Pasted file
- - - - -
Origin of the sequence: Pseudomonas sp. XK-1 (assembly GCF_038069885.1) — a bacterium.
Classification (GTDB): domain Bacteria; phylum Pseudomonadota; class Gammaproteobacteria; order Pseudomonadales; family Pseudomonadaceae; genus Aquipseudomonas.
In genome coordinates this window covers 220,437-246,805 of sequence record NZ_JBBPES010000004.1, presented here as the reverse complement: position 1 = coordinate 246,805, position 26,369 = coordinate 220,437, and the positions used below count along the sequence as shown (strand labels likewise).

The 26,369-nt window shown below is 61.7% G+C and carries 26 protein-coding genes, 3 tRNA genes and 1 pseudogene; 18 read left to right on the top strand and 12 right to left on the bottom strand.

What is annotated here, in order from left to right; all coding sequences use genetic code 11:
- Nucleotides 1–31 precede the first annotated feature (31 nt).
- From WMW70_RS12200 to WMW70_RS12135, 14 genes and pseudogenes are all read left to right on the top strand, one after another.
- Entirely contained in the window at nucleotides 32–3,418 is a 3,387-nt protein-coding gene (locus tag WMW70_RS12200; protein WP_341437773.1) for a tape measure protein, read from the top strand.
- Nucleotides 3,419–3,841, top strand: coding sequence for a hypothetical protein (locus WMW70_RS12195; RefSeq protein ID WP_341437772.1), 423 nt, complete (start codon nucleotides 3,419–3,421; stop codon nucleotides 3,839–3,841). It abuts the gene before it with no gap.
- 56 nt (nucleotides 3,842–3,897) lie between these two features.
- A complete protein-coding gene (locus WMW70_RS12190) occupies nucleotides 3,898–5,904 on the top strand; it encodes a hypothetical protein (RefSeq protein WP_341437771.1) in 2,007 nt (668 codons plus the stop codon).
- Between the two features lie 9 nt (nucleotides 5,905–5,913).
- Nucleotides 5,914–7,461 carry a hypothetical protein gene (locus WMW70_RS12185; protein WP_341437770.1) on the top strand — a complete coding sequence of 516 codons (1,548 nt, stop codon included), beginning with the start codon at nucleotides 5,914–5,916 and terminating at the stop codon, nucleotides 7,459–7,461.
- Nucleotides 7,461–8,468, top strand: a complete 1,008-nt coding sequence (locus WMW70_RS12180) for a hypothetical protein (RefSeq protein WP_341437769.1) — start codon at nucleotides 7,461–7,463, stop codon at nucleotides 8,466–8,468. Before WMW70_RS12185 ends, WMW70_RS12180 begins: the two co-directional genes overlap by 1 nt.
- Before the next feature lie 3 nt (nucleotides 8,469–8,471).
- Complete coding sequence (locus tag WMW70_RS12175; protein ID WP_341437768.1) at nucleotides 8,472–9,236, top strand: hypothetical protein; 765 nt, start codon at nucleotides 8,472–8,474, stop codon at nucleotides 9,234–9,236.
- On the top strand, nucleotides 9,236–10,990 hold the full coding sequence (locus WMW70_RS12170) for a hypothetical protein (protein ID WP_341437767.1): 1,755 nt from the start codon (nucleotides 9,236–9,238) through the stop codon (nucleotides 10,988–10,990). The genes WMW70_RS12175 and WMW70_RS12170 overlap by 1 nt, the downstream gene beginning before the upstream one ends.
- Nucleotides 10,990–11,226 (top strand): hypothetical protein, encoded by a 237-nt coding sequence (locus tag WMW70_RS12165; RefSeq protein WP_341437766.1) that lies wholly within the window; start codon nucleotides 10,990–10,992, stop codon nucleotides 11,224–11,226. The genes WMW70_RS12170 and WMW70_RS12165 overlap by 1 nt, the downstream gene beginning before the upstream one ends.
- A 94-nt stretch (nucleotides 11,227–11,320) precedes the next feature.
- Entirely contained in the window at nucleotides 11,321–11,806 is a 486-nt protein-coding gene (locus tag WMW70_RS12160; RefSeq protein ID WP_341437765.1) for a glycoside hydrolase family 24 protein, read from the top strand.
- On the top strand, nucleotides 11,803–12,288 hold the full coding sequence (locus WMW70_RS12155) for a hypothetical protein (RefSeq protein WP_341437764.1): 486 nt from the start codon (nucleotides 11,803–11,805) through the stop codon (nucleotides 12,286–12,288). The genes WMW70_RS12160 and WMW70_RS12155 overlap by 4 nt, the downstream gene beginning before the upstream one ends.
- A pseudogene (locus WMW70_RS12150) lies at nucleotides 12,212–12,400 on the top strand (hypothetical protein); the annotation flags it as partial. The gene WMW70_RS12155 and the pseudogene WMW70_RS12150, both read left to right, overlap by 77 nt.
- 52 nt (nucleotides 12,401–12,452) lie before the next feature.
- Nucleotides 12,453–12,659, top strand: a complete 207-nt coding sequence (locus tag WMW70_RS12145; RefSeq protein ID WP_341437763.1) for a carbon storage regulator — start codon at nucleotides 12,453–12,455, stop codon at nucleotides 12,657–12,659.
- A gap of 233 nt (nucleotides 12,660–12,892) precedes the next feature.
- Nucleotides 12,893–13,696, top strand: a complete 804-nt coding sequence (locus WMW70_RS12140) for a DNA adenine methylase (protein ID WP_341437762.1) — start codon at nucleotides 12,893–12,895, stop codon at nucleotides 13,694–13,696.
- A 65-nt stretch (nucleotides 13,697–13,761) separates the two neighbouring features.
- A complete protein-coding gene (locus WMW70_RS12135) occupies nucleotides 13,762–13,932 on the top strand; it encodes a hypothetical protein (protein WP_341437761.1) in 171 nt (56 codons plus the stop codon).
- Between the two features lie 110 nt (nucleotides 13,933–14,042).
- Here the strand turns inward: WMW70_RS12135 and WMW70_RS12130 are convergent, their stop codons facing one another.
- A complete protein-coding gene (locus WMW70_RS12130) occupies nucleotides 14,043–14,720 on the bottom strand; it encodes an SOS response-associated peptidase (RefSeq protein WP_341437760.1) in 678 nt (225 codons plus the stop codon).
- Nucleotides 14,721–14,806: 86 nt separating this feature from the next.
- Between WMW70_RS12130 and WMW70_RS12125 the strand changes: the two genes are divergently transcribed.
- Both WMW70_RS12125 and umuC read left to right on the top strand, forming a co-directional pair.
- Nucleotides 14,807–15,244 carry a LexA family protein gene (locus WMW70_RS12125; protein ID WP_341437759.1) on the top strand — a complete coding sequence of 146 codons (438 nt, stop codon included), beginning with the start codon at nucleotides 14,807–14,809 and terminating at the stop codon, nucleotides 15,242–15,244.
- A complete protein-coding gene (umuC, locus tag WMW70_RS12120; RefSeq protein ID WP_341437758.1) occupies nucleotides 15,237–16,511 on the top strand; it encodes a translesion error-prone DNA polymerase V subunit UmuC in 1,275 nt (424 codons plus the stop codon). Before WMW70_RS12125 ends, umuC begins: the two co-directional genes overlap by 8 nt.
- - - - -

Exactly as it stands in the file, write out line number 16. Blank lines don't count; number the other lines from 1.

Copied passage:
- Complete coding sequence (locus tag WMW70_RS12175; protein ID WP_341437768.1) at nucleotides 8,472–9,236, top strand: hypothetical protein; 765 nt, start codon at nucleotides 8,472–8,474, stop codon at nucleotides 9,234–9,236.